ISF Logo   IS Forum
Forum Index Register Members List Events Mark Forums Read Help

Go Back   International Skeptics Forum » General Topics » Religion and Philosophy
 


Welcome to the International Skeptics Forum, where we discuss skepticism, critical thinking, the paranormal and science in a friendly but lively way. You are currently viewing the forum as a guest, which means you are missing out on discussing matters that are of interest to you. Please consider registering so you can gain full use of the forum features and interact with other Members. Registration is simple, fast and free! Click here to register today.
Reply
Old 11th October 2019, 03:53 PM   #81
theprestige
Penultimate Amazing
 
Join Date: Aug 2007
Posts: 39,522
Really, "cogito ergo sum" perfectly encapsulates and resolves the entire question. It's kind of depressing that people still have to waffle about it.
theprestige is offline   Quote this post in a PM   Nominate this post for this month's language award Copy a direct link to this post Reply With Quote Back to Top
Old 11th October 2019, 04:02 PM   #82
phiwum
Penultimate Amazing
 
phiwum's Avatar
 
Join Date: Aug 2010
Posts: 12,333
Originally Posted by theprestige View Post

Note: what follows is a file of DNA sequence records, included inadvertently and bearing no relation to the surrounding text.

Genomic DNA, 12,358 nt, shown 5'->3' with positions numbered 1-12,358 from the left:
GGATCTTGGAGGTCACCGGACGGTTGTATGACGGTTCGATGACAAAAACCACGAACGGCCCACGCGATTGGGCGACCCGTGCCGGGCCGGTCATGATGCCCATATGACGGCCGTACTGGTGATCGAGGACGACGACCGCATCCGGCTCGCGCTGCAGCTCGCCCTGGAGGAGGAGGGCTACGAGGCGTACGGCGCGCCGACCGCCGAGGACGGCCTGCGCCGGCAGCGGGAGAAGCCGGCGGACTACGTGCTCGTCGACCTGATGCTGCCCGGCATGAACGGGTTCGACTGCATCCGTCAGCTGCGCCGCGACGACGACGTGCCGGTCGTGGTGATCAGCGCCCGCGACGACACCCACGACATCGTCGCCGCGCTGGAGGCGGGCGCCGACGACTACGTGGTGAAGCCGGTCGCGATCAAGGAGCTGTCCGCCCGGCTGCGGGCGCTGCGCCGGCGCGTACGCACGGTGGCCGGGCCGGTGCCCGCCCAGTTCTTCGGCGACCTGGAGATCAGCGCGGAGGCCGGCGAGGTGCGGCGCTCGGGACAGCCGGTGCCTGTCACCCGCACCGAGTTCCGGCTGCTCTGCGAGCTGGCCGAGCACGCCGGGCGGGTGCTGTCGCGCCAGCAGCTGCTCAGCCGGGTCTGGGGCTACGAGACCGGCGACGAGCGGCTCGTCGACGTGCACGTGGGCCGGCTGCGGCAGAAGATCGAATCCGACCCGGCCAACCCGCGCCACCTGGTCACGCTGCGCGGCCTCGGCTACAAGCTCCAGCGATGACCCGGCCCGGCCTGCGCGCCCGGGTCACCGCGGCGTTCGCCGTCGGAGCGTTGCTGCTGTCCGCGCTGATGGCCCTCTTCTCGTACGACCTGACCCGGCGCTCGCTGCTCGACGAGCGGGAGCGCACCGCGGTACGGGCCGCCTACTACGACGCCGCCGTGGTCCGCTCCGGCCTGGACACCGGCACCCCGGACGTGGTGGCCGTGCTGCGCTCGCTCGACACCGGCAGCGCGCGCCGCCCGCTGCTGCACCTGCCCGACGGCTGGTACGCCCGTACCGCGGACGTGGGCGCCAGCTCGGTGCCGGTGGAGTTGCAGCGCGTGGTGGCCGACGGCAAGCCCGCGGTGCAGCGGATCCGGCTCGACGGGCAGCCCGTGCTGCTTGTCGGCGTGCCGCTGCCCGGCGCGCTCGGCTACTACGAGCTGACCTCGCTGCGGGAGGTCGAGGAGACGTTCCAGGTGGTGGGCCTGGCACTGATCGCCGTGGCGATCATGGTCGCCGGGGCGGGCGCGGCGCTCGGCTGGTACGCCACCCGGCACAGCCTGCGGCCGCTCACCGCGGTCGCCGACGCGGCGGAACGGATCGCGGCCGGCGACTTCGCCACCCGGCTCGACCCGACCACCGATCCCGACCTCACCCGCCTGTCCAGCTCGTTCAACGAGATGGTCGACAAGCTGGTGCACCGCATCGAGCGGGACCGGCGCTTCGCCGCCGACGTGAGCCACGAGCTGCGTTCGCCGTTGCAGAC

Really, "cogito ergo sum" perfectly encapsulates and resolves the entire question. It's kind of depressing that people still have to waffle about it.
Yes, that's totally sufficient, if your only question is whether or not you exist.[1]

But if you're interested in other stuff, then you might need more substantial arguments.

[1] Strictly speaking, not even sufficient for this question, as Hume pointed out. But bringing Hume in here would probably be a bit indulgent.

Last edited by phiwum; 11th October 2019 at 04:03 PM.
phiwum is offline   Quote this post in a PM   Nominate this post for this month's language award Copy a direct link to this post Reply With Quote Back to Top
Old 11th October 2019, 05:06 PM   #83
caveman1917
Philosopher
 
Join Date: Feb 2015
Posts: 6,848
Originally Posted by Myriad View Post
Occam's Razor is involved. Materialism posits, well, material, and rules that the material follows. Simulation(ism?) requires material as well (that is, the stuff represented within the simulation as material, with which we interact) and rules (usually seen as the "programming" of the simulator), and in addition it also requires a simulator.